Home Did You Know When Corn Becomes Too Costly, Cows Get “Gummy Worm, Marshmallow, Cookie” Feed

When Corn Becomes Too Costly, Cows Get “Gummy Worm, Marshmallow, Cookie” Feed

by Erika Nicole Kendall

Listen. Listennnnnnnn. This is hilarious to me:

Mike Yoder’s herd of dairy cattle are living the sweet life. With corn feed scarcer and costlier than ever, Yoder increasingly is looking for cheaper alternatives — and this summer he found a good deal on ice cream sprinkles.

“It’s a pretty colorful load,” said Yoder, who operates about 450 dairy cows on his farm in northern Indiana. “Anything that keeps the feed costs down.”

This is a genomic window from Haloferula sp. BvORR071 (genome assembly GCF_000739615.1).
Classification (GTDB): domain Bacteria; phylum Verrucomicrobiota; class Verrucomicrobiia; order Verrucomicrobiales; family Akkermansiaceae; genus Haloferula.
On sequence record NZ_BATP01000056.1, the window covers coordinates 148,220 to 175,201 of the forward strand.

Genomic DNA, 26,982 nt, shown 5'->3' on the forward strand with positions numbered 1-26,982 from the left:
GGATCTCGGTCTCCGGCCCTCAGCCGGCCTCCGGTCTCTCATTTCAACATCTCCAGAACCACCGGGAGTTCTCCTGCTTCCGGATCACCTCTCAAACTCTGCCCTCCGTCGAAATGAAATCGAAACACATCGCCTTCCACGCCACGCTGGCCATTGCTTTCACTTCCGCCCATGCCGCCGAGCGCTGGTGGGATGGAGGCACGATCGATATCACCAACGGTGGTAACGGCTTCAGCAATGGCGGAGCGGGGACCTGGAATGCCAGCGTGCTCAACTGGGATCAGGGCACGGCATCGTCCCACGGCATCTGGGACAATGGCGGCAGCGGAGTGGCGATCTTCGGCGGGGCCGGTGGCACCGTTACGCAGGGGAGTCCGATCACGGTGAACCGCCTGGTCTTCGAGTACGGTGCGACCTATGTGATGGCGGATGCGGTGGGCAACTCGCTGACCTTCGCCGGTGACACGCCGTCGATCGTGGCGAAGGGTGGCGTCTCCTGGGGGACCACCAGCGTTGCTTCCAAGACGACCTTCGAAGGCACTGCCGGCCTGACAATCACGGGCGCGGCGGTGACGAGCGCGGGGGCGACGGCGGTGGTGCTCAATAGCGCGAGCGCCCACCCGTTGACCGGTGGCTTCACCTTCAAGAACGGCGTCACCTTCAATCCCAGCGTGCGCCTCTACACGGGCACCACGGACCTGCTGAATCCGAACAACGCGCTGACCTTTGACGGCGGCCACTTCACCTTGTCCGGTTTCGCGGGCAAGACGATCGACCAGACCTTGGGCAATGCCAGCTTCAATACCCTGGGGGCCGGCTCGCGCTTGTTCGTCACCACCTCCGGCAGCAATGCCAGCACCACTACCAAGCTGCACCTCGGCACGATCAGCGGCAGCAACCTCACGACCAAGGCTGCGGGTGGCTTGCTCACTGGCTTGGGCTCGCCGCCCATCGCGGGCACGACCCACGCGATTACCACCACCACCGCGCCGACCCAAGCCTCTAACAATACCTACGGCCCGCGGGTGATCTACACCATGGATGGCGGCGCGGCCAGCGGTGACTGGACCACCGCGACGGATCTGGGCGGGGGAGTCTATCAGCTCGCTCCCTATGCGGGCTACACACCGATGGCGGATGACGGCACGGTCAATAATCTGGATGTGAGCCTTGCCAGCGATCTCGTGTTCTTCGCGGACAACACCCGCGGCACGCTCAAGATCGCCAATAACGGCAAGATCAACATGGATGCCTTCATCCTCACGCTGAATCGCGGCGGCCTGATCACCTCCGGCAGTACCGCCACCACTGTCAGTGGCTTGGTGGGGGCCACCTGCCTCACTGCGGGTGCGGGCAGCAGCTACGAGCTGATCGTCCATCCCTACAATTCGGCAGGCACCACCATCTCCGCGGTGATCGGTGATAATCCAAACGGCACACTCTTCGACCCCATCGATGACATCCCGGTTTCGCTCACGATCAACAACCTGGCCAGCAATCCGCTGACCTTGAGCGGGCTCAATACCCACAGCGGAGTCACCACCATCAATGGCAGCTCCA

Dude…I can’t just have grass?

As the worst drought in half a century has ravaged this year’s U.S. corn crop and driven corn prices sky high, the market for alternative feed rations for beef and dairy cows has also skyrocketed. Brokers are gathering up discarded food products and putting them out for the highest bid to feed lot operators and dairy producers, who are scrambling to keep their animals fed.

In the mix are cookies, gummy worms, marshmallows, fruit loops, orange peels, even dried cranberries. Cattlemen are feeding virtually anything they can get their hands on that will replace the starchy sugar content traditionally delivered to the animals through corn.

“Everybody is looking for alternatives,” said Ki Fanning, a nutritionist with Great Plains Livestock Consulting in Eagle, Nebraska. “It’s kind of funny the first time you see it but it works well. The big advantage to that is you can turn something you normally throw away into something that can be consumed. The amazing thing about a ruminant, a cow, you can take those type of ingredients and turn them into food.”

So, let me get this straight.